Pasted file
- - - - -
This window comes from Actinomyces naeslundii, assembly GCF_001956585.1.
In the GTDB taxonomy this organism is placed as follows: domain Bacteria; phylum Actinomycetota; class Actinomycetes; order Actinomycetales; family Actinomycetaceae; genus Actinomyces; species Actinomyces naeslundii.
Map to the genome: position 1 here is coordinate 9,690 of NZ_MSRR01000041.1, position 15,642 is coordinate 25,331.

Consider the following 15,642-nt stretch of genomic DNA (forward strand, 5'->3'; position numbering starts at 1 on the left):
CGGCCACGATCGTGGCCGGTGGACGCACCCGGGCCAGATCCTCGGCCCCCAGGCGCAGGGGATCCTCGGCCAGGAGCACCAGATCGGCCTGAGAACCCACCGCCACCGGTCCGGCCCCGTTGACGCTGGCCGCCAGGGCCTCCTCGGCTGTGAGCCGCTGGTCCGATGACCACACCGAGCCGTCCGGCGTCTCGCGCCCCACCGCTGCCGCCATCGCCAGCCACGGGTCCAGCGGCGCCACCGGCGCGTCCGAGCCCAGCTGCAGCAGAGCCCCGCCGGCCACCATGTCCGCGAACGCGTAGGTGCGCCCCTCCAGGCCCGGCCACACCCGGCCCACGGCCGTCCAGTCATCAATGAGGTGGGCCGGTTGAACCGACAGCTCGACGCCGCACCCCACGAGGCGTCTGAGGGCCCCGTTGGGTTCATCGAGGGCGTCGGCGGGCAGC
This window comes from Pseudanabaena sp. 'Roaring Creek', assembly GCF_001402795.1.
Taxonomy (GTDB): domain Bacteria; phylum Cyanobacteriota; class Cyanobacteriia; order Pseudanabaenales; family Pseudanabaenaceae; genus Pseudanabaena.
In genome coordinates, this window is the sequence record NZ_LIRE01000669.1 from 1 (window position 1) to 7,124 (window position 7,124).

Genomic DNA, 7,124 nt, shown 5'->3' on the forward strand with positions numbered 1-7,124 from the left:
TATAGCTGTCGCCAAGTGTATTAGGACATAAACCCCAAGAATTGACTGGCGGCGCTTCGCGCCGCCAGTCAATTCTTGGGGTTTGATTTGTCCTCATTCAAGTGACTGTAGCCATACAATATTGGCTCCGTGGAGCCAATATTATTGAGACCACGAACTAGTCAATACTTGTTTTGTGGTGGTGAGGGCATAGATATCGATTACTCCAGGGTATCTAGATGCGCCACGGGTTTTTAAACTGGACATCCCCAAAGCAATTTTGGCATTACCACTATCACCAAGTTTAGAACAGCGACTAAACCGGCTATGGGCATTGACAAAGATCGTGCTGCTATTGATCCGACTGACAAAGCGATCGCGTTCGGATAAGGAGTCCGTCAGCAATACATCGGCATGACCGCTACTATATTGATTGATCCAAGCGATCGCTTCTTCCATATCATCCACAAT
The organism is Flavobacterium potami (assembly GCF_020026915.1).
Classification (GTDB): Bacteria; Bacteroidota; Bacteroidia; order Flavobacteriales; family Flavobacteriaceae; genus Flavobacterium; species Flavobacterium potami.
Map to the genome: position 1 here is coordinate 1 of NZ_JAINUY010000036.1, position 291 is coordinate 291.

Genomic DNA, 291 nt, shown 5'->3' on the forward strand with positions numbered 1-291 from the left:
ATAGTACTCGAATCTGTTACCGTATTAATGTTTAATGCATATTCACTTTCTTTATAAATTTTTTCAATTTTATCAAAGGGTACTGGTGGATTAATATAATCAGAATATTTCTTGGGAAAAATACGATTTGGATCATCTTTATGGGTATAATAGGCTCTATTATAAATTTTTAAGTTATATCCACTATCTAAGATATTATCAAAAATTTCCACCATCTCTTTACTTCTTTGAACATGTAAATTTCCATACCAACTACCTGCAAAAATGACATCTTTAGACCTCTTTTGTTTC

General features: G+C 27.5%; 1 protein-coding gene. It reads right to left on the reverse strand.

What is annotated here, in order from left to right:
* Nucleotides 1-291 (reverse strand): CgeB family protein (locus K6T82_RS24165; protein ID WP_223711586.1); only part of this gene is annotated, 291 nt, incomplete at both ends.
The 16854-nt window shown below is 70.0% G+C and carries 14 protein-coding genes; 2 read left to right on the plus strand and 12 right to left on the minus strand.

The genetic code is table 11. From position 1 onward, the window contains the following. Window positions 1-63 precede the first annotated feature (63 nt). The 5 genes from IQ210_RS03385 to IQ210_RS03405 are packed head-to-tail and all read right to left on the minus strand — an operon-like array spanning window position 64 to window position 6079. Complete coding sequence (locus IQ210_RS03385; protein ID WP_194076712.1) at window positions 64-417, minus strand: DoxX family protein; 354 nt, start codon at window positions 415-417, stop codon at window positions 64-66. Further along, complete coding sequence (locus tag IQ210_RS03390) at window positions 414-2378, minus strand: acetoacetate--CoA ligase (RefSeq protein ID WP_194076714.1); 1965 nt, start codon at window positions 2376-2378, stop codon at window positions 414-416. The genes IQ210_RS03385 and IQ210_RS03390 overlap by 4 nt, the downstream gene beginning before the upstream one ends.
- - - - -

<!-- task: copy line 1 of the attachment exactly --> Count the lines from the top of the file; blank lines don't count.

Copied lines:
This window comes from Actinomyces naeslundii, assembly GCF_001956585.1.